Significant changes in MS brain blood flow

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Significant changes in MS brain blood flow

Postby TwistedHelix » Fri Nov 30, 2007 7:26 am

From time to time, the idea of MS being a vascular disease crops up, and this study appears to show a significant correlation between blood flow, lesions and disability:

Intracranial venous haemodynamics in multiple sclerosis.
Zamboni P, Menegatti E, Bartolomei I, Galeotti R, Malagoni AM, Tacconi G, Salvi F.

Vascular Diseases Center, University of Ferrara, Ferrara, Italy. zmp@unife.it.

In multiple sclerosis (MS) plaques are known to be venocentric; in addition, MS lesions and peripheral venous disorders share a number of key features. To date, however, despite the anatomical relationship between MS lesions and the venous system, no information on the intracranial venous haemodynamics of MS is available. Eighty-nine consecutive MS patients (58 relapsing-remitting, 31 secondary progressive) matched with 60 controls underwent transcranial color-coded duplex sonography (TCCS). We assessed, in supine as well as in sitting positions, the direction of flow at the activation of the thoracic pump in the deep middle cerebral veins (dMCVs), and in the transverse sinus (TS). In the dMCVs, we also measured peak systolic velocity (PSV), peak diastolic velocity (PDV), as well as the resistance index (RI). Reflux/bidirectional flow rate was significantly higher in the MS population determining also significant differences in PDV, characterized by negative values (16.2+/-1 cm/sec in controls vs. -1.3 +/-2.6 cm/sec in MS, respectively, p<0.0001). Consequently, RI was dramatically increased in the MS group, affecting impedance of cerebral venous drainage (0.48+/-0.04 in controls vs. 1.1 +/-0.08 in MS, respectively p<0.0001). Therefore, the detection of reflux directed toward the subcortical grey matter was significantly associated to highest disability scores (p < 0.0001). Our study of MS patients demonstrated significant haemodynamic alterations detected in veins anatomically related to plaque disposition. Our findings should contribute towards understanding the role of altered venous flow and tissue drainage in the MS inflammatory chain, as well as in the neurodegenerative process.

PMID: 18045150 [PubMed - in process]
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Postby viper498 » Fri Nov 30, 2007 8:16 am

Dom,

Great find. This makes sense. I wonder what they will do with this data?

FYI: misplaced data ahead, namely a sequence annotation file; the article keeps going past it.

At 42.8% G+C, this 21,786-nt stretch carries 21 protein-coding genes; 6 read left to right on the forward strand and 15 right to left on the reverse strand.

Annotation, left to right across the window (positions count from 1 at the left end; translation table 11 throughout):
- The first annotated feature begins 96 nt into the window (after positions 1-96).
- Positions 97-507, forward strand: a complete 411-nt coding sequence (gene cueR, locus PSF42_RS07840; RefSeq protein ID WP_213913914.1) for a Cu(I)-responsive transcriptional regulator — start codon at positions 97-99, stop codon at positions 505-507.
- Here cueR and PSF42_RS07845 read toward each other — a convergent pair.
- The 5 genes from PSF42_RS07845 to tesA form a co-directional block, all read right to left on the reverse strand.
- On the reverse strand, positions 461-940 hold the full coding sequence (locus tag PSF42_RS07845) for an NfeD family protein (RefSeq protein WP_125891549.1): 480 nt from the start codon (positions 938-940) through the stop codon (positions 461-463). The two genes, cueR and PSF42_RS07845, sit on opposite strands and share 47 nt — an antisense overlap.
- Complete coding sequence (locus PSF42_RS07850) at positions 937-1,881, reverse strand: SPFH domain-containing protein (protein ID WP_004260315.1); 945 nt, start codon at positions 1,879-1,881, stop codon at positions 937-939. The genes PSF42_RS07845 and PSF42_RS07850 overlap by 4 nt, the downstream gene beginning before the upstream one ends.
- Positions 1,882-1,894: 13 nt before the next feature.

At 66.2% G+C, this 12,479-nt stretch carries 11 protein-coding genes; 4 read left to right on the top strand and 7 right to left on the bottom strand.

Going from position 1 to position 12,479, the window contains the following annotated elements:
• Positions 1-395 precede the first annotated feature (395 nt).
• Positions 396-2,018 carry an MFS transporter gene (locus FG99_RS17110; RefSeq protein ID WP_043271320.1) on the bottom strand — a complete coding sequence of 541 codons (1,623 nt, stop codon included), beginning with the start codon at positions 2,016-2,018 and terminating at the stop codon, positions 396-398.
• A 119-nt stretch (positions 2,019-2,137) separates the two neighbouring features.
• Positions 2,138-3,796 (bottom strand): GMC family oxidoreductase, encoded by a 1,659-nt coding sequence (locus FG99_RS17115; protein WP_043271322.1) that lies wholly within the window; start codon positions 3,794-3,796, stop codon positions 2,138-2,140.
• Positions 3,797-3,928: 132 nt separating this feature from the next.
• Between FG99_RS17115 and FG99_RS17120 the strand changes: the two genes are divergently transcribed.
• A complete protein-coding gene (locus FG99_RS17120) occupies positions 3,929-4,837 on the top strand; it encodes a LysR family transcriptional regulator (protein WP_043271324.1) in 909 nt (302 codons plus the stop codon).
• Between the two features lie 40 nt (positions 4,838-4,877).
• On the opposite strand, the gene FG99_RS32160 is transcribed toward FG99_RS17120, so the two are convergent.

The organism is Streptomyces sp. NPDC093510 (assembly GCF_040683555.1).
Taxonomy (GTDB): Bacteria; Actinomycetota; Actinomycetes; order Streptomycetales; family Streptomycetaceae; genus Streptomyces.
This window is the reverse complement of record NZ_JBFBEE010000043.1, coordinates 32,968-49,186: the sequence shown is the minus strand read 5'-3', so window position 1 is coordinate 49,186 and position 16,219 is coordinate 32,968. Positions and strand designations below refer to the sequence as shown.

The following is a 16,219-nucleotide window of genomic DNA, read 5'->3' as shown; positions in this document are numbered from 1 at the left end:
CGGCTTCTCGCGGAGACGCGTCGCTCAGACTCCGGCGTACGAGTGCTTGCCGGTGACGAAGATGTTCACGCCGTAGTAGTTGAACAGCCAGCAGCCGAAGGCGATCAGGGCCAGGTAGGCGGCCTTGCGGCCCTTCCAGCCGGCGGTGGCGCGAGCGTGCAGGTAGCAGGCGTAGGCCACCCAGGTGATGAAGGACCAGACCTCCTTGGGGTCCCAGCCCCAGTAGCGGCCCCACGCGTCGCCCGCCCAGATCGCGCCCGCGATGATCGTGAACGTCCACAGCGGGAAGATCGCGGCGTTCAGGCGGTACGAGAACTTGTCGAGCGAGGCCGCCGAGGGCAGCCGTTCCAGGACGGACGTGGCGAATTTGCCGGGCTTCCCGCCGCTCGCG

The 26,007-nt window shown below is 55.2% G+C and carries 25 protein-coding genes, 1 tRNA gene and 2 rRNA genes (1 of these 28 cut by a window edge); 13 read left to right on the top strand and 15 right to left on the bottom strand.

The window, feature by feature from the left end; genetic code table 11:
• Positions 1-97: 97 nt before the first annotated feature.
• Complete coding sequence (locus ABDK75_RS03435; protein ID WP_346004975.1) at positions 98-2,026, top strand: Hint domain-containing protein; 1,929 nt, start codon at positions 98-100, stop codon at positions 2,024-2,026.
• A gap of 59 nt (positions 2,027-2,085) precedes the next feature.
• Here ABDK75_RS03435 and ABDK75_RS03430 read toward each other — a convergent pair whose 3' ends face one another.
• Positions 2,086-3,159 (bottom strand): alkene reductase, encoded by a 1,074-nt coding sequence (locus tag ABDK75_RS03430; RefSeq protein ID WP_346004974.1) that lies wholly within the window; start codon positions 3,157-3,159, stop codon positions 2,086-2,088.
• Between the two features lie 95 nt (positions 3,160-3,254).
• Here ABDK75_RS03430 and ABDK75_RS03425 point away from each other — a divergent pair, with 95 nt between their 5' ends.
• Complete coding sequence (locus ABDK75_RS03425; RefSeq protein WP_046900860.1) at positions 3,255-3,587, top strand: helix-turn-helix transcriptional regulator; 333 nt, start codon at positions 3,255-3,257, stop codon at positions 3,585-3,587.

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Re: Significant changes in MS brain blood flow

Postby CureOrBust » Fri Nov 30, 2007 3:38 pm

PubMed wrote:Eighty-nine consecutive MS patients (58 relapsing-remitting, 31 secondary progressive) matched with 60 controls underwent transcranial color-coded duplex sonography (TCCS).
I would of liked to see some CIS or very early MS people in the study to possibly help identify if it is a cause or an effect of MS.
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Re: Significant changes in MS brain blood flow

Postby MattB » Fri Nov 30, 2007 3:50 pm

CureOrBust wrote:
PubMed wrote:Eighty-nine consecutive MS patients (58 relapsing-remitting, 31 secondary progressive) matched with 60 controls underwent transcranial color-coded duplex sonography (TCCS).
I would of liked to see some CIS or very early MS people in the study to possibly help identify if it is a cause or an effect of MS.


That would make it a lot more useful I think.
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Postby TwistedHelix » Sat Dec 01, 2007 7:08 am

Definitely: whether it's the cause or effect of MS is a major question. I hope that this discovery of altered blood flow will prompt somebody to ask it,
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Postby gibbledygook » Thu Oct 02, 2008 12:03 pm

The reason why blood pressure within the MS brain is so high MAY be because the endothelin 1 levels are so high and this protein/signaler causes vasoconstriction. Endothelin 1 levels are some 225% higher in MS patients than in controls. Now if you can reduce the endothelin 1, perhaps with a little light salvia seasoning, then the pressure and strains on the vasculature may be significantly ameliorated....
3 years antibiotics, 06/09 bilateral jug stents at C1, 05/11 ballooning of both jug valves, 07/12 stenting of renal vein, azygos & jug valve ballooning,
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Postby TwistedHelix » Fri Oct 03, 2008 5:36 am

… Sort of takes us all the way back to the, " MS as a vascular disease", and, " MS and headaches", threads. It can't just be us who can see these patterns emerging, can it?

By the way, does anyone else keep reading, "salvia", as, "saliva"?
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Postby Lyon » Fri Oct 03, 2008 5:58 am

.
Last edited by Lyon on Sun Nov 27, 2011 12:35 pm, edited 1 time in total.
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Postby jimmylegs » Fri Oct 03, 2008 6:43 am

how about "batman returns" - i always used to see "batman reruns" :S

i would like to refer this gang to the hypercoagulation thread

http://www.thisisms.com/ftopict-6192.html
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